Thursday, 26 May 2011

The Girl-Witch (In a Graveyard of Sand)

I walk down the street and suddenly I see the face of a witch.

It's the first thought that enters my head. Witch. Perhaps it is a harsh thought on reflection, as I crouch down to get a better glimpse of her face. There is definitely something uncanny about seeing her like this. She had caught my attention as I was strolling past, some distance away from her. I had glanced across to my left and seen her dark form, and the milky-white oval of her face.

She is surrounded by common detritus: discarded, crumpled crisp packets; sweet wrappers; empty plastic bottles. To see her there is startling, and yet she doesn't seem out of place. It is as if the worthless things that surround her are trinkets or votive offerings; a shrine in honour of her presence.

Upon closer inspection, she is just a young girl. She may or may not be a witch, a person adept at the practice of witchcraft. It's her clothes that make her appear as if she is, and make her black and white image appear sinister. She wears a long black dress, and her pale white hands are clasped firmly together in her lap as she sits, facing the photographer. Wavy strands of dark hair curl and creep down her back. She also wears a broad-brimmed black hat, and its perhaps only my imagination which convinces me that the hat is pointed, behind the brim.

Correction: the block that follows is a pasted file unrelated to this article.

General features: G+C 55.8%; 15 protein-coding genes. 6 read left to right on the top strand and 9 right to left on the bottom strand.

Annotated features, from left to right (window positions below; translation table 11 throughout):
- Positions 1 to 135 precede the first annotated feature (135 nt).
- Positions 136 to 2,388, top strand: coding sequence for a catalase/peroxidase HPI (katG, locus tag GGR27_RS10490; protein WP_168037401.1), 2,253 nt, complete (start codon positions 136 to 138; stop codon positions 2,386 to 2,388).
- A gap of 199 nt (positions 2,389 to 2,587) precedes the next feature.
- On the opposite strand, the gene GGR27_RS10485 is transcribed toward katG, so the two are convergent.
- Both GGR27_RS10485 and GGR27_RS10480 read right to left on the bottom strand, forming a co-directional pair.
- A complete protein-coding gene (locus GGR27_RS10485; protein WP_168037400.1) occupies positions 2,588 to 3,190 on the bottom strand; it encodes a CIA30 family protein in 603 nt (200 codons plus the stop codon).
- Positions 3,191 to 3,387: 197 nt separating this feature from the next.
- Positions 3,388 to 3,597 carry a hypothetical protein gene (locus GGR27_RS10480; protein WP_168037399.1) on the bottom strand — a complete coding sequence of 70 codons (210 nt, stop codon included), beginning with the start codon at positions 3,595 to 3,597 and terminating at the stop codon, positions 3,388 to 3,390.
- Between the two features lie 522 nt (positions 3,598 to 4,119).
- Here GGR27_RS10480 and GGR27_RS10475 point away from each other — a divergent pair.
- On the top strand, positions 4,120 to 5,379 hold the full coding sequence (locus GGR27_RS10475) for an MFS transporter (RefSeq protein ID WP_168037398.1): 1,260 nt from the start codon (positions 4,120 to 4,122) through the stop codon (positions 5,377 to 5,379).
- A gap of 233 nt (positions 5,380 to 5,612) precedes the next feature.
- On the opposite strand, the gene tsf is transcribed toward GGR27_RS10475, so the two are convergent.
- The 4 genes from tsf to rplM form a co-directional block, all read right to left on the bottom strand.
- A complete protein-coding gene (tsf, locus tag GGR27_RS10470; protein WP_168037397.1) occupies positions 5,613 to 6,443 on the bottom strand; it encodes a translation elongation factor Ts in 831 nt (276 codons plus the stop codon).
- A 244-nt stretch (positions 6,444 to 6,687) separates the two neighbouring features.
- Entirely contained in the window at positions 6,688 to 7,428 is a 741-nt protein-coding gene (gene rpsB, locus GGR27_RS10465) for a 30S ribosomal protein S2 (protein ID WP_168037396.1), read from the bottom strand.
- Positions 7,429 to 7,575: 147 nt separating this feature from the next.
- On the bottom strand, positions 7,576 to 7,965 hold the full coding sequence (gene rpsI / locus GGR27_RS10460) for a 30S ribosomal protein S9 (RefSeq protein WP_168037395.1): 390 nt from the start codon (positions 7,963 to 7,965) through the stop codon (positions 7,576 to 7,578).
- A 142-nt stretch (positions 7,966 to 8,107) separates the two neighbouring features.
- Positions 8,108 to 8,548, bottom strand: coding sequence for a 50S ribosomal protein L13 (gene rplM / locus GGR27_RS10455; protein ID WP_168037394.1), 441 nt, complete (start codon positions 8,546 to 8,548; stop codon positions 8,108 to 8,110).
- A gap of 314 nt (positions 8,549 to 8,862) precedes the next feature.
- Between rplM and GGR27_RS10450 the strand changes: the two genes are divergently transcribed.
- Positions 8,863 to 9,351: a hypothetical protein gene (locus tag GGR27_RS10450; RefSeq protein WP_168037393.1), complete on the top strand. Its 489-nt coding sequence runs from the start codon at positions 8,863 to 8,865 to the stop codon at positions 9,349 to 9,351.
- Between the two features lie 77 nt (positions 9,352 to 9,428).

So I pick up the torn piece of paper with this strange black and white image of the girl-witch printed on it, and I take it with me so that I might have the opportunity to study it more closely when I arrive home.

Later on, under the bright glare of my desk lamp, I begin my examination of the image upon the torn paper. Up close, it looks pixellated, as if the image was printed from a computer file. I wonder who the girl in this picture is; and when and where this photograph was taken. I also wonder how I came to discover this; who printed the picture out and then tore out the image of the girl, discarding it there on the street pavement without folding the paper or screwing it up.